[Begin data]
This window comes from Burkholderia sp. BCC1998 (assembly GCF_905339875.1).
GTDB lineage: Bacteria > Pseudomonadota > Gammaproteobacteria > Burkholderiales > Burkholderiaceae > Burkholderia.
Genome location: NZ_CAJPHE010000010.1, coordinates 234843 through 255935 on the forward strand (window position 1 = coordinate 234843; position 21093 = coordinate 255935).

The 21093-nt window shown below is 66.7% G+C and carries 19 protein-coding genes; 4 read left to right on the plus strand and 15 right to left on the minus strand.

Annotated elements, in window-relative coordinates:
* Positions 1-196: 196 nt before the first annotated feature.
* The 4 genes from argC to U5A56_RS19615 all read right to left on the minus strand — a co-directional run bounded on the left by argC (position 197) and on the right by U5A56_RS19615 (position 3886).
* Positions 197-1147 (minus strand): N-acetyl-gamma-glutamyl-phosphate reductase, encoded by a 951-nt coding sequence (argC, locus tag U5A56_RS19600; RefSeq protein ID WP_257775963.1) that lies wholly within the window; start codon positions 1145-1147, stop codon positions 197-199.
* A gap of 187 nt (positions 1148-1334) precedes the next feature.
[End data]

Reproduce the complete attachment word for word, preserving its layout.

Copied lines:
This window comes from Burkholderia sp. BCC1998 (assembly GCF_905339875.1).
GTDB lineage: Bacteria > Pseudomonadota > Gammaproteobacteria > Burkholderiales > Burkholderiaceae > Burkholderia.
Genome location: NZ_CAJPHE010000010.1, coordinates 234843 through 255935 on the forward strand (window position 1 = coordinate 234843; position 21093 = coordinate 255935).

The 21093-nt window shown below is 66.7% G+C and carries 19 protein-coding genes; 4 read left to right on the plus strand and 15 right to left on the minus strand.

Annotated elements, in window-relative coordinates:
* Positions 1-196: 196 nt before the first annotated feature.
* The 4 genes from argC to U5A56_RS19615 all read right to left on the minus strand — a co-directional run bounded on the left by argC (position 197) and on the right by U5A56_RS19615 (position 3886).
* Positions 197-1147 (minus strand): N-acetyl-gamma-glutamyl-phosphate reductase, encoded by a 951-nt coding sequence (argC, locus tag U5A56_RS19600; RefSeq protein ID WP_257775963.1) that lies wholly within the window; start codon positions 1145-1147, stop codon positions 197-199.
* A gap of 187 nt (positions 1148-1334) precedes the next feature.